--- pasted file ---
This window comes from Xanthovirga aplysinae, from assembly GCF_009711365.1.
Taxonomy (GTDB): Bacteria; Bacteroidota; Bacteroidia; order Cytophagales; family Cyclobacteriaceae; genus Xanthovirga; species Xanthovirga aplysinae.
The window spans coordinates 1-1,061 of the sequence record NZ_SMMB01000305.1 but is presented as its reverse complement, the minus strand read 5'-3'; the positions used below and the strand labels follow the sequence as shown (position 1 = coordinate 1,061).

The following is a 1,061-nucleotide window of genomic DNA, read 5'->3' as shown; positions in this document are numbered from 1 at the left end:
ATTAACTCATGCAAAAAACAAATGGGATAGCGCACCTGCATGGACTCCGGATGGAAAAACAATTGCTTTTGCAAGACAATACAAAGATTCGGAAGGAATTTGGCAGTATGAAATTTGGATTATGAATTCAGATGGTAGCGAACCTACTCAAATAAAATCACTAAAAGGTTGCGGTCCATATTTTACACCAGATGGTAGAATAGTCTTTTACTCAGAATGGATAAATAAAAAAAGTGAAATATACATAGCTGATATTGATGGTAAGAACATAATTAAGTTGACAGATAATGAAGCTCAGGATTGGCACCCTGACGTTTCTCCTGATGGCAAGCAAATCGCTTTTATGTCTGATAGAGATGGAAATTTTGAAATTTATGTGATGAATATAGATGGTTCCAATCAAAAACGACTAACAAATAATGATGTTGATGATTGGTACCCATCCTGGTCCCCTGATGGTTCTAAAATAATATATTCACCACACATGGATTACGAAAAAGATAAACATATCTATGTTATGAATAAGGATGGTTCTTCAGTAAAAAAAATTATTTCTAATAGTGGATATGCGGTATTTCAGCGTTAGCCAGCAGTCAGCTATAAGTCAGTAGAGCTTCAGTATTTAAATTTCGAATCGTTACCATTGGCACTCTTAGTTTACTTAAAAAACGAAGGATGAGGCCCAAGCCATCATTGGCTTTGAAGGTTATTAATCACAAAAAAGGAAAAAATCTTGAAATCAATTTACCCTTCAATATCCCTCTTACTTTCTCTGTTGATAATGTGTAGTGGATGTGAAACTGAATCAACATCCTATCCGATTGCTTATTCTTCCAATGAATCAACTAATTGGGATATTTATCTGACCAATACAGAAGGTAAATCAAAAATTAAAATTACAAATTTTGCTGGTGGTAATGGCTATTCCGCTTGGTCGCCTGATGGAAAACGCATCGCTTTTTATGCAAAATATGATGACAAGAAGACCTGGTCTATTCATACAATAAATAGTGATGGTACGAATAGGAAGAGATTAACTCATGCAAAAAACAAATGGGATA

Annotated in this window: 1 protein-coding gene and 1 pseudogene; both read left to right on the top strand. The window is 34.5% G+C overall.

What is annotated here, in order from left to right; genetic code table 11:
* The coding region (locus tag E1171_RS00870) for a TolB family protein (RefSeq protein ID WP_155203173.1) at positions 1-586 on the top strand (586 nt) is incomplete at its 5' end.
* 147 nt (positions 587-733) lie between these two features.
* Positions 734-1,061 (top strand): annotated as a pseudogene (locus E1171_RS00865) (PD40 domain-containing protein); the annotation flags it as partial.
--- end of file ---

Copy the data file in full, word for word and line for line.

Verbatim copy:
This window comes from Xanthovirga aplysinae, from assembly GCF_009711365.1.
Taxonomy (GTDB): Bacteria; Bacteroidota; Bacteroidia; order Cytophagales; family Cyclobacteriaceae; genus Xanthovirga; species Xanthovirga aplysinae.
The window spans coordinates 1-1,061 of the sequence record NZ_SMMB01000305.1 but is presented as its reverse complement, the minus strand read 5'-3'; the positions used below and the strand labels follow the sequence as shown (position 1 = coordinate 1,061).

The following is a 1,061-nucleotide window of genomic DNA, read 5'->3' as shown; positions in this document are numbered from 1 at the left end:
ATTAACTCATGCAAAAAACAAATGGGATAGCGCACCTGCATGGACTCCGGATGGAAAAACAATTGCTTTTGCAAGACAATACAAAGATTCGGAAGGAATTTGGCAGTATGAAATTTGGATTATGAATTCAGATGGTAGCGAACCTACTCAAATAAAATCACTAAAAGGTTGCGGTCCATATTTTACACCAGATGGTAGAATAGTCTTTTACTCAGAATGGATAAATAAAAAAAGTGAAATATACATAGCTGATATTGATGGTAAGAACATAATTAAGTTGACAGATAATGAAGCTCAGGATTGGCACCCTGACGTTTCTCCTGATGGCAAGCAAATCGCTTTTATGTCTGATAGAGATGGAAATTTTGAAATTTATGTGATGAATATAGATGGTTCCAATCAAAAACGACTAACAAATAATGATGTTGATGATTGGTACCCATCCTGGTCCCCTGATGGTTCTAAAATAATATATTCACCACACATGGATTACGAAAAAGATAAACATATCTATGTTATGAATAAGGATGGTTCTTCAGTAAAAAAAATTATTTCTAATAGTGGATATGCGGTATTTCAGCGTTAGCCAGCAGTCAGCTATAAGTCAGTAGAGCTTCAGTATTTAAATTTCGAATCGTTACCATTGGCACTCTTAGTTTACTTAAAAAACGAAGGATGAGGCCCAAGCCATCATTGGCTTTGAAGGTTATTAATCACAAAAAAGGAAAAAATCTTGAAATCAATTTACCCTTCAATATCCCTCTTACTTTCTCTGTTGATAATGTGTAGTGGATGTGAAACTGAATCAACATCCTATCCGATTGCTTATTCTTCCAATGAATCAACTAATTGGGATATTTATCTGACCAATACAGAAGGTAAATCAAAAATTAAAATTACAAATTTTGCTGGTGGTAATGGCTATTCCGCTTGGTCGCCTGATGGAAAACGCATCGCTTTTTATGCAAAATATGATGACAAGAAGACCTGGTCTATTCATACAATAAATAGTGATGGTACGAATAGGAAGAGATTAACTCATGCAAAAAACAAATGGGATA

Annotated in this window: 1 protein-coding gene and 1 pseudogene; both read left to right on the top strand. The window is 34.5% G+C overall.

What is annotated here, in order from left to right; genetic code table 11:
* The coding region (locus tag E1171_RS00870) for a TolB family protein (RefSeq protein ID WP_155203173.1) at positions 1-586 on the top strand (586 nt) is incomplete at its 5' end.
* 147 nt (positions 587-733) lie between these two features.
* Positions 734-1,061 (top strand): annotated as a pseudogene (locus E1171_RS00865) (PD40 domain-containing protein); the annotation flags it as partial.